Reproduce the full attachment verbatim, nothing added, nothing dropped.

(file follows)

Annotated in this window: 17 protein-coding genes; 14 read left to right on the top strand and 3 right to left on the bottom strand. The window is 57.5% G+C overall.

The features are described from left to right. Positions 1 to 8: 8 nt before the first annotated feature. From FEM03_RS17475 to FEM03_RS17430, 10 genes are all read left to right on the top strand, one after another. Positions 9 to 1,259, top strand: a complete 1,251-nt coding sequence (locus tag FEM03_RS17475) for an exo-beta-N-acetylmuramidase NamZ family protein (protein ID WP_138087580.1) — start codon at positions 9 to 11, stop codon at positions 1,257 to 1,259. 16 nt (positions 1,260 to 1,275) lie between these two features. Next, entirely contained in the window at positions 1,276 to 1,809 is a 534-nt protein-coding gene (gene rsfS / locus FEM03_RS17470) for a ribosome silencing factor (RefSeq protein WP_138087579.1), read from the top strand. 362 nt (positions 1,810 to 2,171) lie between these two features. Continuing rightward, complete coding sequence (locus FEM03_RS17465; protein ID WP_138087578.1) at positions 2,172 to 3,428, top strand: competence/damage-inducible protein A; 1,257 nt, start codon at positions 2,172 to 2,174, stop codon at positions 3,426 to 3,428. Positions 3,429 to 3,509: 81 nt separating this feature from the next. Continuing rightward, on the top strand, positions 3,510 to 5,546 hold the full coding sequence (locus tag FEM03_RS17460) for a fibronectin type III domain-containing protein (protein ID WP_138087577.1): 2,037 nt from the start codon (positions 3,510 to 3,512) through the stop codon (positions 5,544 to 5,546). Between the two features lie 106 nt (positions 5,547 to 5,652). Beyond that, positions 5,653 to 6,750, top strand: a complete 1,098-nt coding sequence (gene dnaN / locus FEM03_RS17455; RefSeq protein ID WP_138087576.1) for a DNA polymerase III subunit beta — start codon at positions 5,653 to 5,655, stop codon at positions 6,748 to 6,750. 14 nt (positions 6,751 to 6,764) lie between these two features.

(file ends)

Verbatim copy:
Annotated in this window: 17 protein-coding genes; 14 read left to right on the top strand and 3 right to left on the bottom strand. The window is 57.5% G+C overall.

The features are described from left to right. Positions 1 to 8: 8 nt before the first annotated feature. From FEM03_RS17475 to FEM03_RS17430, 10 genes are all read left to right on the top strand, one after another. Positions 9 to 1,259, top strand: a complete 1,251-nt coding sequence (locus tag FEM03_RS17475) for an exo-beta-N-acetylmuramidase NamZ family protein (protein ID WP_138087580.1) — start codon at positions 9 to 11, stop codon at positions 1,257 to 1,259. 16 nt (positions 1,260 to 1,275) lie between these two features. Next, entirely contained in the window at positions 1,276 to 1,809 is a 534-nt protein-coding gene (gene rsfS / locus FEM03_RS17470) for a ribosome silencing factor (RefSeq protein WP_138087579.1), read from the top strand. 362 nt (positions 1,810 to 2,171) lie between these two features. Continuing rightward, complete coding sequence (locus FEM03_RS17465; protein ID WP_138087578.1) at positions 2,172 to 3,428, top strand: competence/damage-inducible protein A; 1,257 nt, start codon at positions 2,172 to 2,174, stop codon at positions 3,426 to 3,428. Positions 3,429 to 3,509: 81 nt separating this feature from the next. Continuing rightward, on the top strand, positions 3,510 to 5,546 hold the full coding sequence (locus tag FEM03_RS17460) for a fibronectin type III domain-containing protein (protein ID WP_138087577.1): 2,037 nt from the start codon (positions 3,510 to 3,512) through the stop codon (positions 5,544 to 5,546). Between the two features lie 106 nt (positions 5,547 to 5,652). Beyond that, positions 5,653 to 6,750, top strand: a complete 1,098-nt coding sequence (gene dnaN / locus FEM03_RS17455; RefSeq protein ID WP_138087576.1) for a DNA polymerase III subunit beta — start codon at positions 5,653 to 5,655, stop codon at positions 6,748 to 6,750. 14 nt (positions 6,751 to 6,764) lie between these two features.